World media mark the death of Queen Elizabeth II

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Tributes to Queen Elizabeth II's dignity and sense of duty feature in much of the reporting of her death around the world on Friday.
The length of her reign made her "the one constant in an inconstant world", The New York Times said.
In Canada – where Queen Elizabeth was head of state – one analyst says she was a "perfect and unobtrusive sovereign".
She "abided stoically with whatever way the country wanted to deploy her", the commentator adds in the Globe and Mail.
In Australia, another Commonwealth country, one self-avowed republican describes meeting with the Queen.
Writing in the Sydney Morning Herald, she expressed surprise "to feel true grief about the death of someone you do not know".
In Russia, primetime TV bulletins hailed Queen Elizabeth's "exemplary and impeccable" life and reign, stressing her longevity.
China's state broadcaster CGTN described her death as a "significant loss for a world desperately trying to cling onto the qualities she embodied".
The channel highlighted the Queen's support for improving ties between China and the UK.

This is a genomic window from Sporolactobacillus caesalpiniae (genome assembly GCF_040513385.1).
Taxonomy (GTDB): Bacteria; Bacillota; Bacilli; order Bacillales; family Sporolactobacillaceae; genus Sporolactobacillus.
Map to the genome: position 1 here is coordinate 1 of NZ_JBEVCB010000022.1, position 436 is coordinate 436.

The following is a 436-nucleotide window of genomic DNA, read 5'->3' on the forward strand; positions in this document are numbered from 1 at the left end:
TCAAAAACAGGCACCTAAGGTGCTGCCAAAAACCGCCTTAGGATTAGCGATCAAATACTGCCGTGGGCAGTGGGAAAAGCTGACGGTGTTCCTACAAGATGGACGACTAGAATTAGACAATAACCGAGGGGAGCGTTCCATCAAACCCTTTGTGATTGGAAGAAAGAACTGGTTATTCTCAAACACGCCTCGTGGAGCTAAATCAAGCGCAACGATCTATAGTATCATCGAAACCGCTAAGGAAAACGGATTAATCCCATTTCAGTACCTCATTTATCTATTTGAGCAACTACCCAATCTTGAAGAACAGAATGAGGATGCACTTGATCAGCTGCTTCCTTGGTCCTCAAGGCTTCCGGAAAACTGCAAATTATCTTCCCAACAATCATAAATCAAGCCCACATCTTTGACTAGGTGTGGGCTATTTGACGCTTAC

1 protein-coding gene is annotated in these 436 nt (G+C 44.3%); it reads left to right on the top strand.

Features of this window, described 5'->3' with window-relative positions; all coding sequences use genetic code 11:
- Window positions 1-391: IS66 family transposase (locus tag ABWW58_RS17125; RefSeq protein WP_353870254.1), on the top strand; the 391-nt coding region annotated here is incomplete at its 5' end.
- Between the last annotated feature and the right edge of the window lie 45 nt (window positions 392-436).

In Japan, the Mainichi newspaper also paid tribute to the Queen's diplomatic achievements.
France's Le Monde stressed her role in easing Britain's transition from Empire to Commonwealth.
She helped keep a group of independent states historically and economically linked to London, the daily argues.
Many reports pay homage to a monarch who was an indefatigable traveller. India's Republic TV fondly recalled royal visits to the Commonwealth's largest nation.
Singapore's main English language daily looks back on a visit in 1989 when she met then-Prime Minister Lee Kuan Yew.
In the Bahamas, The Tribune recalls that pupils in every state school sang God Save the Queen before the Caribbean archipelago became independent in 1973.
In Antigua and Barbuda, another Commonwealth island nation, the newspaper remembers the Queen's kind words during her last visit in 2016.
But not every newspaper is impressed by Queen Elizabeth's globe-trotting record.
Haaretz in Israel notes that the country was not among the many Her Majesty graced with her presence during her long reign.
No such ambivalence in Saudi Arabia's Arab News. The Queen, the paper says, held true to the tradition of the "public service monarchy".
"It meant touring the country and the world, meeting people with power and those without it, always being prepared to engage with anyone, to talk with animation, or to know when not to talk," the comment adds.
The British Monarchy
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